• Over the summer I have mulled my design and decided to change a few things in the short term. The most significant is I am going to use a variable piston motor to drive the rear diff. No front motors for now as space was somewhat tight and the engineering more complex. This will simplify my hydraulic system as well. It will start out as a simple open circuit using both the variable pump and variable motor. The motor goes from 31-58cc or 1.89-3.54cuin, so it will produce ~140ftlbs@3000psi (compared to only 92ftlbs on the old design) which is about 480ftlbs at the rear wheels. The rpm limit is 4000rpm continuous, so it should be good for at least 85 mph. I expect much better starting torque and initial acceleration since the motor can produce about 50% more torque. Of course, accel at higher speeds will be limited by the engine hp.
  • more is to be gained through energy storage, as it is what allows the differentiation between "continuous hp" and "intermittent hp". The larger the storage, the greater the difference between the two. This allows a small engine but big acceleration...I believe the secret to fantastic mileage is a very small engine coupled to large energy storage, be it electric, hydraulic, or mechanical (or a combination). If you graph the energy used in driving, it spikes every time you accelerate, then drops WAY down when you reach cruising speed.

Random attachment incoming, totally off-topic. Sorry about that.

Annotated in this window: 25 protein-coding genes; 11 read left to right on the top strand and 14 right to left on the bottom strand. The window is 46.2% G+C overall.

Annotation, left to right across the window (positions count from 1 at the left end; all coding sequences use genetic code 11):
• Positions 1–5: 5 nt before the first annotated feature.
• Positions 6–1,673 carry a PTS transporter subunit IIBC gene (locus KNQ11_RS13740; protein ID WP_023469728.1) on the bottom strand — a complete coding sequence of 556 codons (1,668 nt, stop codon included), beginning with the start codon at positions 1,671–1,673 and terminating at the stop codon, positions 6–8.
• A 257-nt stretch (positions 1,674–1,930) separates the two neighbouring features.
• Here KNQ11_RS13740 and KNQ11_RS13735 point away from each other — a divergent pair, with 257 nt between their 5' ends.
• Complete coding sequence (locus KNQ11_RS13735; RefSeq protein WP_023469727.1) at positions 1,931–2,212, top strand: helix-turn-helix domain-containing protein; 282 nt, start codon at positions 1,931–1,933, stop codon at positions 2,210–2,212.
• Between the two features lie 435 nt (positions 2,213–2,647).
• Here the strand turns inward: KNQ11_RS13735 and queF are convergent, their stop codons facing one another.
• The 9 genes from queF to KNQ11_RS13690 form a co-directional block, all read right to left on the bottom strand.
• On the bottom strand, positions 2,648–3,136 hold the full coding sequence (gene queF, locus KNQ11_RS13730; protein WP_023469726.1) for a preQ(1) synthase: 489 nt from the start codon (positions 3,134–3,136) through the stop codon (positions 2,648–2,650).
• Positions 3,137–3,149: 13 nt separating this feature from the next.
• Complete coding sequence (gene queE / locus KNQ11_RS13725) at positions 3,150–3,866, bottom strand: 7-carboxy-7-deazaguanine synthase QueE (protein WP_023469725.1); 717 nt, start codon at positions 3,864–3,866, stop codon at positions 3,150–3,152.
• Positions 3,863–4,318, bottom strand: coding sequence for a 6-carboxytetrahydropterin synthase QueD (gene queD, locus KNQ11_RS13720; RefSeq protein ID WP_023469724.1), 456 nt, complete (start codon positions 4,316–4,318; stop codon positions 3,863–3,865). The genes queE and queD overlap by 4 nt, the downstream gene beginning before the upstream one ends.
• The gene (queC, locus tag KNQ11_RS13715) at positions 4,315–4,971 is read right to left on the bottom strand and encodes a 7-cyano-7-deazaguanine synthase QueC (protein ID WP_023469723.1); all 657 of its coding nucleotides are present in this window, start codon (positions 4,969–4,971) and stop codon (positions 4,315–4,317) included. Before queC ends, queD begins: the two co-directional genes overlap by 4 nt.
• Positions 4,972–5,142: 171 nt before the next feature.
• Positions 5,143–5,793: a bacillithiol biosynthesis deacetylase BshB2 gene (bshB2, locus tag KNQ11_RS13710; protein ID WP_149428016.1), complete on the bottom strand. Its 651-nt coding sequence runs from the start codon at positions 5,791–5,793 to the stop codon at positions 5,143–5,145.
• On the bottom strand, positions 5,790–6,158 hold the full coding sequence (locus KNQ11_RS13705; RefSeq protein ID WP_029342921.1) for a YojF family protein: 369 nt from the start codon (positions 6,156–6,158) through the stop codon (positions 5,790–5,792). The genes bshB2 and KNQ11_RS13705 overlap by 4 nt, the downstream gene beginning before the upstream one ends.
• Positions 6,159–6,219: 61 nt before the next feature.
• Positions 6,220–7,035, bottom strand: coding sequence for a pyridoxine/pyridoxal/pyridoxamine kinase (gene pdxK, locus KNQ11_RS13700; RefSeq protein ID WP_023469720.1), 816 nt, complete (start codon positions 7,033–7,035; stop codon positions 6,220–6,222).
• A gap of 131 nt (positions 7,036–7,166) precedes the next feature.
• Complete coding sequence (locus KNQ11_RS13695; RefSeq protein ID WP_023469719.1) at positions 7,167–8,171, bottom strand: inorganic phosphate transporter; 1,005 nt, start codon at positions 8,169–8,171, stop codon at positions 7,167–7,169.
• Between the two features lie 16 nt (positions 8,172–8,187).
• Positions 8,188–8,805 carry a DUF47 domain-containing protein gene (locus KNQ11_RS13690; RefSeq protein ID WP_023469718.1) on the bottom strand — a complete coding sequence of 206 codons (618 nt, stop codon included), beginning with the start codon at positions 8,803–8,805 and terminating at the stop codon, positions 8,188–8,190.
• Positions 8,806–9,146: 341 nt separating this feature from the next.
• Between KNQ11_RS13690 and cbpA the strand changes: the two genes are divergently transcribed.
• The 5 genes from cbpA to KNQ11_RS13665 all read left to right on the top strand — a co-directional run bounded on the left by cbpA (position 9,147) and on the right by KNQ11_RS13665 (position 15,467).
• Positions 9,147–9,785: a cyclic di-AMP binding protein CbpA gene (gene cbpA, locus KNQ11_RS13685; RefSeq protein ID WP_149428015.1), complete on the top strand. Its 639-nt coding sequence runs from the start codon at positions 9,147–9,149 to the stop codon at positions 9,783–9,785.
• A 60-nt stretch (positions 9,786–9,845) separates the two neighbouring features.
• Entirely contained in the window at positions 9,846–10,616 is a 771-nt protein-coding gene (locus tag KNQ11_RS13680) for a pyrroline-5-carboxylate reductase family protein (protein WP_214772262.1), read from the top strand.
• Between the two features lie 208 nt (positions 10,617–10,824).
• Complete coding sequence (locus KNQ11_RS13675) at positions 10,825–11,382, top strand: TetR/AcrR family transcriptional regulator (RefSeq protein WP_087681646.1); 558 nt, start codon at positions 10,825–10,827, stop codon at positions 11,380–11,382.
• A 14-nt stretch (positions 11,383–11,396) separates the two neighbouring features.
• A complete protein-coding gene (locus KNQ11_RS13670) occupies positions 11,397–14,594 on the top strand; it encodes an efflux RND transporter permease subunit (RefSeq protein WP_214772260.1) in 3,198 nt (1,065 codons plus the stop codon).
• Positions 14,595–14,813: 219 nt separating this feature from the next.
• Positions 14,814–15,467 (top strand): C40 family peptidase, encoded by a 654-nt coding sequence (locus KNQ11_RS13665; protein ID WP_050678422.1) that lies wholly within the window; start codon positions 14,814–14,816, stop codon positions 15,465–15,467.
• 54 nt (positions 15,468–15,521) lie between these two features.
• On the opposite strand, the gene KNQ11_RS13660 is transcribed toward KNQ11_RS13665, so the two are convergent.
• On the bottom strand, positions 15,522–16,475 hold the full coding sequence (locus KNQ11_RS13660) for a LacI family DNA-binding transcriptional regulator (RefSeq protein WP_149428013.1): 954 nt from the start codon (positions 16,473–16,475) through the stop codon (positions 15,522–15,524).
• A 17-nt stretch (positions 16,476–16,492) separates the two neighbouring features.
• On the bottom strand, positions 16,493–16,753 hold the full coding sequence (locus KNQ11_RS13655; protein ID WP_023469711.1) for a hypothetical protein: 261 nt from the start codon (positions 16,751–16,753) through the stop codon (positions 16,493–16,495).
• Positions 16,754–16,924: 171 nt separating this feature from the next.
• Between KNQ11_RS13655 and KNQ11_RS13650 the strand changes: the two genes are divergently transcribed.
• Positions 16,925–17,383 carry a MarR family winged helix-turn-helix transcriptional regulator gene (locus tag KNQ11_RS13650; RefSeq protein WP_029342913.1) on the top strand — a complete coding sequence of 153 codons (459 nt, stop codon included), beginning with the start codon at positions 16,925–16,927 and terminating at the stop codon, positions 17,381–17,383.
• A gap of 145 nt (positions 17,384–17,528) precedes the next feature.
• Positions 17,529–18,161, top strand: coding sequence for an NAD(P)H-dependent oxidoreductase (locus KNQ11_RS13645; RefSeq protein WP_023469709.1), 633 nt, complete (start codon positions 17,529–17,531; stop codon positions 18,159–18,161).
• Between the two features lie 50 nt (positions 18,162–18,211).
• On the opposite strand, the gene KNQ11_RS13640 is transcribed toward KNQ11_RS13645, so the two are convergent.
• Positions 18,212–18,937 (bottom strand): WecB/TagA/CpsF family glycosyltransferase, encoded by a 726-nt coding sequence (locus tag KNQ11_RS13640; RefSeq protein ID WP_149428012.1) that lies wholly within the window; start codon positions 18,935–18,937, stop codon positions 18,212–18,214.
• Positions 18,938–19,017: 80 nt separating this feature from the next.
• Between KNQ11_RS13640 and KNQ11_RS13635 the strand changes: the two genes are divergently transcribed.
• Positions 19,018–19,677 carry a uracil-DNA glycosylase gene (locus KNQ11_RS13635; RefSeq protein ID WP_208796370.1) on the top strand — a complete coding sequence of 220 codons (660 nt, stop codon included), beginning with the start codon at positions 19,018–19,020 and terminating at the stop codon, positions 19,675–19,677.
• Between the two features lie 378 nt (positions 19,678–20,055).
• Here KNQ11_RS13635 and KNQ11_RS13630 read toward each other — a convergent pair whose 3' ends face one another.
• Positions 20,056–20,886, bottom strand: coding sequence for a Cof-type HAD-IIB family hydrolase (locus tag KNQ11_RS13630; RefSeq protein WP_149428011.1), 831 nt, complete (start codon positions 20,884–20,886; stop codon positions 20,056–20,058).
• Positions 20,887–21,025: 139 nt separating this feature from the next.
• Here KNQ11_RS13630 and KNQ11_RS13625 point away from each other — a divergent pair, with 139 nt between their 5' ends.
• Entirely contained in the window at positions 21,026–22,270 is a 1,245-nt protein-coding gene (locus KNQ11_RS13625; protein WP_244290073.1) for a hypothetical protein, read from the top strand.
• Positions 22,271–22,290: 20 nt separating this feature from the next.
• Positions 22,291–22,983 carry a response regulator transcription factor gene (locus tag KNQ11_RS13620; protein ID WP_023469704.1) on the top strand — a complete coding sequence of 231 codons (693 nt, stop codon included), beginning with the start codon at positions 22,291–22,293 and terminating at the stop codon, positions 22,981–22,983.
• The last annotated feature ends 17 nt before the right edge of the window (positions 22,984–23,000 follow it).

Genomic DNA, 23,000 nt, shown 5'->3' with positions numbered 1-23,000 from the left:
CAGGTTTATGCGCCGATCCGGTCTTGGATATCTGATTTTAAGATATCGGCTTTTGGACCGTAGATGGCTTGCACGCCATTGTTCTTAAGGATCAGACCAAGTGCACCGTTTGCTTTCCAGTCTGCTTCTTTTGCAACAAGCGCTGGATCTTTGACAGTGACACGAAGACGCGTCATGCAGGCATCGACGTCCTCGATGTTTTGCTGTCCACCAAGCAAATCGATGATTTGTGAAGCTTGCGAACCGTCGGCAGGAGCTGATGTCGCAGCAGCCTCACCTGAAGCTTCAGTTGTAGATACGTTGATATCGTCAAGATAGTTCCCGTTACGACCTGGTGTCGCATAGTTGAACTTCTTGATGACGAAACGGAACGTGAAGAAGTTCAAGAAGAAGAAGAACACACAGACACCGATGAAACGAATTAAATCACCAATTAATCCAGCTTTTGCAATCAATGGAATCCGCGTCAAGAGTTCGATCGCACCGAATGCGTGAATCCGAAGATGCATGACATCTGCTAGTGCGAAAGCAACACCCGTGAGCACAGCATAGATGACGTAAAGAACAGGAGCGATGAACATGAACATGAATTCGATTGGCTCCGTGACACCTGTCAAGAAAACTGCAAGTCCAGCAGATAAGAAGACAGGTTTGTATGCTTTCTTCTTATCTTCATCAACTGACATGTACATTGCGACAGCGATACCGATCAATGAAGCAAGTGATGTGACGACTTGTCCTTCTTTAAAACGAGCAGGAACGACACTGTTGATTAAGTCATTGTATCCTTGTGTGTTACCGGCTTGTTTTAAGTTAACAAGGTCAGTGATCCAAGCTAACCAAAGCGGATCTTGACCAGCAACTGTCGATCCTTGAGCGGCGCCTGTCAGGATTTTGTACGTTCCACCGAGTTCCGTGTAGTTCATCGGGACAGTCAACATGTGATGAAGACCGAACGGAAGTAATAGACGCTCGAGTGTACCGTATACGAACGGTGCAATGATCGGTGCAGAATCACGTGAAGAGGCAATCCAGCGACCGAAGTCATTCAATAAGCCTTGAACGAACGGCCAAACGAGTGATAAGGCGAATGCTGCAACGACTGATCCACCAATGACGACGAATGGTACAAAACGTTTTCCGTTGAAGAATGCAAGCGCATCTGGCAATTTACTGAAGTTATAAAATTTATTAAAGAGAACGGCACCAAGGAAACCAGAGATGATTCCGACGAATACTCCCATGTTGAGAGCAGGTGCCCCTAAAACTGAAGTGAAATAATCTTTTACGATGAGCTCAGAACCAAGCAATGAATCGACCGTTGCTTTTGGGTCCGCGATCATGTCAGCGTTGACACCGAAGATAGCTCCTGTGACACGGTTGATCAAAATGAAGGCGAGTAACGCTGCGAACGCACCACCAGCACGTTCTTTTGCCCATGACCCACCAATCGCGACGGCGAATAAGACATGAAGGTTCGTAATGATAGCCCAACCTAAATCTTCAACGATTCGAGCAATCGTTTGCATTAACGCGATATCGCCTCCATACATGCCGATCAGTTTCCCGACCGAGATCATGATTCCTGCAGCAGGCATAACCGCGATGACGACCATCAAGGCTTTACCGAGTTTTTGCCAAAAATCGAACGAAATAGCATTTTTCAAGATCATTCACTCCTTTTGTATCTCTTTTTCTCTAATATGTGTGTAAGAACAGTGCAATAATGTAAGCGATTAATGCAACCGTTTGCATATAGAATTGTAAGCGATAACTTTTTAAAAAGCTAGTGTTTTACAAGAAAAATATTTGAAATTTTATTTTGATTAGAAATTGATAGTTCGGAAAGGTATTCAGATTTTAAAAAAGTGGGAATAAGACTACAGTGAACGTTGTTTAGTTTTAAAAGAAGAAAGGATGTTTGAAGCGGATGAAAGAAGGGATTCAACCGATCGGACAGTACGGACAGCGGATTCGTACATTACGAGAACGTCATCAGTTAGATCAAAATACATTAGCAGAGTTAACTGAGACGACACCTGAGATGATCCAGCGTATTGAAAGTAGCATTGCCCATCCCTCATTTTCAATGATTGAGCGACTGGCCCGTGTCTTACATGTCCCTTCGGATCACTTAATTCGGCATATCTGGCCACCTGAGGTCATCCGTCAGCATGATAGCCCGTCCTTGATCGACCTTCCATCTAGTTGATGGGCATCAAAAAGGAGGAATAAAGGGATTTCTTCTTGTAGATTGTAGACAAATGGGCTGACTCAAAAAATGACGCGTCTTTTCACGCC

• The calculated 0-60 time for my 22hp car is around 30sec (2000lbs). Very sad and slow by any standard (even French cars). BUT- if I can add a 3000psi 5gal accumulator, I can (in theory) get that time down to about 15 seconds. -about the same as a Subaru, Tercel or Triumph. Not fast, but perfectly driveable. Just for comparison, pickup tow tests regularly take over 20 secs for 0-60 and are barely reaching 60mph in the 1/4 mile under max acceleration. Real world tow vehicles are likely to use at LEAST 30 seconds for 0-60. People tow trailers every day and they are not deemed "dangerously slow". A little extra care is required when pulling onto a busy highway, but other than that, they get along just fine. -So I think the initial design will be roadworthy.
  • I should have listened to everyone and waited for a good deal on a 5gal PISTON accumulator to mount horizontally where the driveshaft used to be. Instead, I purchased a Parker/greer 3000psi 5gal bladder accumulator which I now regret. I was planning to mount it more or less vertically on the firewall, but now that I have the car apart, I find the Talon, bless it's soul, has a large structural crossmember on the lower part of the firewall, so that plan is nil. It would work well on a larger vehicle though. The Talon is vertically restricted.